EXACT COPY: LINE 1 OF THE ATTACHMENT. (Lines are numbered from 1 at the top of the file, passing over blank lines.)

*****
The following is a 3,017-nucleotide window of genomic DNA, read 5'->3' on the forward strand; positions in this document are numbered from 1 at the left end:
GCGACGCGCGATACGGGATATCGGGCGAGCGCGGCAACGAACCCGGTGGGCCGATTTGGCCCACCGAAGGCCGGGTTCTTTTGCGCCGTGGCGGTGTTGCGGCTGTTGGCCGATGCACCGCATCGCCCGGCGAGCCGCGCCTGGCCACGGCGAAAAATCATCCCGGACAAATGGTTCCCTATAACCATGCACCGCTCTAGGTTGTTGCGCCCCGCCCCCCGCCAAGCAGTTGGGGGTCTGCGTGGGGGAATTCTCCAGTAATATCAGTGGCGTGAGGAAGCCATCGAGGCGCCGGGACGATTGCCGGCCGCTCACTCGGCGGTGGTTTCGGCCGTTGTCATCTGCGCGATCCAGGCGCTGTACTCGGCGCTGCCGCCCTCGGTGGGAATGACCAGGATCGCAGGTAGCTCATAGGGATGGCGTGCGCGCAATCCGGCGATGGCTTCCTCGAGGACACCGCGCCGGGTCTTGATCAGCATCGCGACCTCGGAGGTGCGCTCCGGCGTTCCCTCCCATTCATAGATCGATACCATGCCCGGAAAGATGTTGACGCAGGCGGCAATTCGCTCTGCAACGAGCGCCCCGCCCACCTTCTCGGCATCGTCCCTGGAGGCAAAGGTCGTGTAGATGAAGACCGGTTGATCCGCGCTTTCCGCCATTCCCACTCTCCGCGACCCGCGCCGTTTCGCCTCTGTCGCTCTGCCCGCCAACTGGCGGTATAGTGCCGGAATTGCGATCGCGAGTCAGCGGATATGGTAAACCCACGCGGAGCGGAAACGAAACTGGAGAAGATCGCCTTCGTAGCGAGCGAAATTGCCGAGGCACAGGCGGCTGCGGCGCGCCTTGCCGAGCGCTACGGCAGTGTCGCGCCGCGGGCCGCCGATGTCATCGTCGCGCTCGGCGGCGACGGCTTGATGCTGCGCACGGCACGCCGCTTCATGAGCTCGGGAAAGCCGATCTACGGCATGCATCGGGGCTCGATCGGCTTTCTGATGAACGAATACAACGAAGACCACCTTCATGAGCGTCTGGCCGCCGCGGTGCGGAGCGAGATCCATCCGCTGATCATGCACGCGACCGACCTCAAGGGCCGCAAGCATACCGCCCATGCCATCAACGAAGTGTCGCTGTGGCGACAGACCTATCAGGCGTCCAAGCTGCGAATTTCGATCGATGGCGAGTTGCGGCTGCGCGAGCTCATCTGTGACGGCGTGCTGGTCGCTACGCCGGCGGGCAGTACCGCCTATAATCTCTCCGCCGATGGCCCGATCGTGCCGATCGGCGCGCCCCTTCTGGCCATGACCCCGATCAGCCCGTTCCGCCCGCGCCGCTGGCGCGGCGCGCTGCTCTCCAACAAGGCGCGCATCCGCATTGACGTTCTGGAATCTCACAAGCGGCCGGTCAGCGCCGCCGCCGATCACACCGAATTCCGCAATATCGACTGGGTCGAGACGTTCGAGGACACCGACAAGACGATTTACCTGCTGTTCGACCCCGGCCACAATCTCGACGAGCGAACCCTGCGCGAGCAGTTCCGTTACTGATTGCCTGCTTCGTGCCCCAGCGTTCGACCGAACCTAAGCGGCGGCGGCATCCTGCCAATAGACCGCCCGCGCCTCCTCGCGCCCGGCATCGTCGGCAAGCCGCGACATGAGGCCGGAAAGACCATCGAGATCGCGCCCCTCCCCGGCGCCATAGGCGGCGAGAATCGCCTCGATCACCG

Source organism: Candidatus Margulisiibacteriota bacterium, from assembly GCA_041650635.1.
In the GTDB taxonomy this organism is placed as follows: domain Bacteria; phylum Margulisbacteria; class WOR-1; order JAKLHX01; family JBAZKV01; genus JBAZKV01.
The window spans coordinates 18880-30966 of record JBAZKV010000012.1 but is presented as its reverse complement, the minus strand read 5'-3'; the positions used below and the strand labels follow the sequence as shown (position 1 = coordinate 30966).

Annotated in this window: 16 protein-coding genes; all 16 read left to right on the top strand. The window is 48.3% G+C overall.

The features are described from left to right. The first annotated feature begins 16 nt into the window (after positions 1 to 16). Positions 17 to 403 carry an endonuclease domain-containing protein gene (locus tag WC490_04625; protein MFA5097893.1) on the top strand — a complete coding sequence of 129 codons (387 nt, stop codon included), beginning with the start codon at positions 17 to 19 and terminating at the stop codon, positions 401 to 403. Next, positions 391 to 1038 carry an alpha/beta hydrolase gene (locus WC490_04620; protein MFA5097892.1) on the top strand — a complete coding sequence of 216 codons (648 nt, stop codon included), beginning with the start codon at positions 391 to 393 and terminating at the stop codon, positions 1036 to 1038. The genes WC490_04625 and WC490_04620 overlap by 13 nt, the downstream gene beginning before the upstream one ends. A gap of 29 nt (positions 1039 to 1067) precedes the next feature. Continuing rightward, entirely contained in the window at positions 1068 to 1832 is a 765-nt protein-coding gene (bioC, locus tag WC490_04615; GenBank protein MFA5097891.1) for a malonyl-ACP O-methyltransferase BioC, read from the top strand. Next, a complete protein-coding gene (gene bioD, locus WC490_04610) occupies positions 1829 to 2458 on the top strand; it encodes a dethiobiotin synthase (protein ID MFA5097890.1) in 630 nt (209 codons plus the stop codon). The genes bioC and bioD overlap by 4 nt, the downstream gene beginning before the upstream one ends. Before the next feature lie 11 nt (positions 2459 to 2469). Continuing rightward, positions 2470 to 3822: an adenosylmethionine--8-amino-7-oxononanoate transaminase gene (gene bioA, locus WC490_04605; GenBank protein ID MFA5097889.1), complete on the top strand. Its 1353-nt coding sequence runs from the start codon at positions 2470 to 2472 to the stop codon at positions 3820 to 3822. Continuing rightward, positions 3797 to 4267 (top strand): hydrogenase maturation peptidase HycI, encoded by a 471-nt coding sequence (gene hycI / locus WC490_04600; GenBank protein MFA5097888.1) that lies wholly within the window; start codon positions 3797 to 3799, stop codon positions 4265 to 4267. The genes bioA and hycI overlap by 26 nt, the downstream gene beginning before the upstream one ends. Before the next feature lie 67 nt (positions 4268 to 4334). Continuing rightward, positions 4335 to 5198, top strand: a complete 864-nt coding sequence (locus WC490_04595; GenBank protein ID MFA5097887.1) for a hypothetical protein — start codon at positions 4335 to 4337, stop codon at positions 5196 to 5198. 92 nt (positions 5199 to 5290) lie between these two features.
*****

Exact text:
The following is a 3,017-nucleotide window of genomic DNA, read 5'->3' on the forward strand; positions in this document are numbered from 1 at the left end: